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Still waters run deep

A view of the interior of a meteorite from Mars shows a vein through which water has flowed. Credit: University of Leicester

In 1911 a meteorite from Mars hurtled towards North Africa, splitting into forty small pieces, and (legend has it) killing a dog. Harriet Jarlett reports.

Geoscientist Online 23 February 2011

Exactly a century after the first nakhlite meteorite was discovered in El-Nakhla, Egypt, the same meteorite is being used to discover how water may have flowed on Martian surfaces1. (together with other samples from Lafayette, Yamoto and Governador Valadares meteorites).

The Nakhla meteorite is a rare type of meteorite, being a sample of the planet Mars that was splashed off the surface of the Red Planet by another meteorite impact. Mars, having a much lower gravitational pull than the Earth, requires a much smaller impact to force ejecta out of its gravity well, and into interplanetary space. Some of these escaped ejecta then find their way towards the Earth.

Scientists from the University of Leicester’s Space Research Centre milled micron-thin slices off the martian meteorite fragments and examined them under the electron microscope in an attempt to understand the hydrothermal processes which formed the secondary minerals infilling some prominent veins.

The veins formed when a brine flowed through the rock (a lava) while it was still part of its parent planet. These veins were already known to have contained ice, carbonate and clay minerals in amounts corresponding to their depth below martian surface (the shallower meteorites contain soluble salts)2, which formed during the impact that sent them hurtling towards the Earth.

Changela and Bridges suggest the fluid came from an underground source, such as permafrost; and since deeper nakhlites, like Lafayette, show greater amounts of alteration Changela and Bridges realised that the water had not percolated downwards from the planet surface but instead flowed upward, like water rising from an aquifer to a source spring.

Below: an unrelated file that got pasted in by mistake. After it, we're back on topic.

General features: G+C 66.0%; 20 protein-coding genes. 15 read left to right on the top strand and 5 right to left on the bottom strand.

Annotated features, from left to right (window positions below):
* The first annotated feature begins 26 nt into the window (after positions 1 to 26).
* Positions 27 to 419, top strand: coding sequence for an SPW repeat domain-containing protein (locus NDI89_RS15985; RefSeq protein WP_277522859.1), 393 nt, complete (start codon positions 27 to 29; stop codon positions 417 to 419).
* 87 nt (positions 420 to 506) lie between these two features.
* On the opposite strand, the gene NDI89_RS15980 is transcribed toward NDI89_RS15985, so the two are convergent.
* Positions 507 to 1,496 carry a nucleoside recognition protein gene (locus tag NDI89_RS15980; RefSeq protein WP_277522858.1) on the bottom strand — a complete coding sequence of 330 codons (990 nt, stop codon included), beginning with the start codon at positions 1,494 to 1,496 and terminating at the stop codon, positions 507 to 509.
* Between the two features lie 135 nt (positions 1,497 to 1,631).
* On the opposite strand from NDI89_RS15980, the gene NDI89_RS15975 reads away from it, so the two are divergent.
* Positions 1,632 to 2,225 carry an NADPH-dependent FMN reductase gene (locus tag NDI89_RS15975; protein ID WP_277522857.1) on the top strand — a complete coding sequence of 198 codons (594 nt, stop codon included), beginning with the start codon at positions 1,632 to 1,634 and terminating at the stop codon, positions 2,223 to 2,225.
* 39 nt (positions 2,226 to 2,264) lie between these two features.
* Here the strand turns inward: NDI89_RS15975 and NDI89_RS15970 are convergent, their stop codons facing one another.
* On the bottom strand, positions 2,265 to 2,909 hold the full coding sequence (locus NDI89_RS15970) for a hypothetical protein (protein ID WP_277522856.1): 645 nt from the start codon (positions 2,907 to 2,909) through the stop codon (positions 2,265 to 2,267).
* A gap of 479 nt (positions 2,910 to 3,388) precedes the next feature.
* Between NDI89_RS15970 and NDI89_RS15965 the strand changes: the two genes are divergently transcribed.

Changela suggests that an impact shock caused the minerals to fracture, and the subsurface permafrost to melt and flow through nearby rock. Dr Bridges, who is supervisor to Hitesh Changela’s PhD, explains the importance of this discovery: “We are now starting to build a realistic model for how water-deposited minerals formed on Mars, showing that impact heating was an important process.”

Bridges and Changela have been able to identify what size of impact would be needed to form such a hydrothermal system, and can match this to the age and hemisphere in which the nakhlites were born. They have then been able to model how much fluid was likely to have been formed, and how long the system lasted for (one to 10 months).

This discovery comes soon after Mars orbiters revealed carbonate and phyllosilicates on the surface of the planet, such as those found in the Nili Fossae region, where surface fluvial activity and shallow lake deposits may have resulted in carbonate formation3. Clay minerals identified in the walls of impact craters suggest local hydrothermal systems created by impacts are common to the Martian surface.

Further reading:

  1. Alteration assemblages in the nakhlites: Variation with depth on Mars (pp 1847–1867)H G CHANGELA and J C BRIDGES Meteoritics & Planetary Science 45, Nr 12, 1847–1867 (2011) Article first published online: 6 JAN 2011 | DOI: 10 1111/j 1945-5100 2010 01123 x
  2. Alteration assemblages in the Martian meteorites: Implications for near-surface processes. Bridges J C , Catling D C , Saxton J M , Swindle T D , Lyon I C , and Grady M M 2001.  In: Chronology and evolution of Mars, edited by Kallenbach R , Geiss J , and Hartmann W K Kluwer: Dordrecht pp 365–392
  3. Hydrated silicate minerals on Mars observed by the Mars Reconnaissance Orbiter CRISM Mustard J F , Murchie S L , Pelkey S M , Ehlmann B L , Milliken R E , Grant J A , Bibring J -P , Poulet F , Bishop J , Noe Dobrea E , Roach L , Seelos F , Arvidson R E , Wiseman S , Green R , Hash C , Humm D , Malaret E , McGovern J A , Seelos K , Clancy T , Clark R , Des Marais D , Izenberg N , Knudson A , Langevin Y , Martin T , McGuire P , Morris R , Robinson M , Roush T , Smith M , Swayze G , Taylor H , Titus T , and Wolff M 2008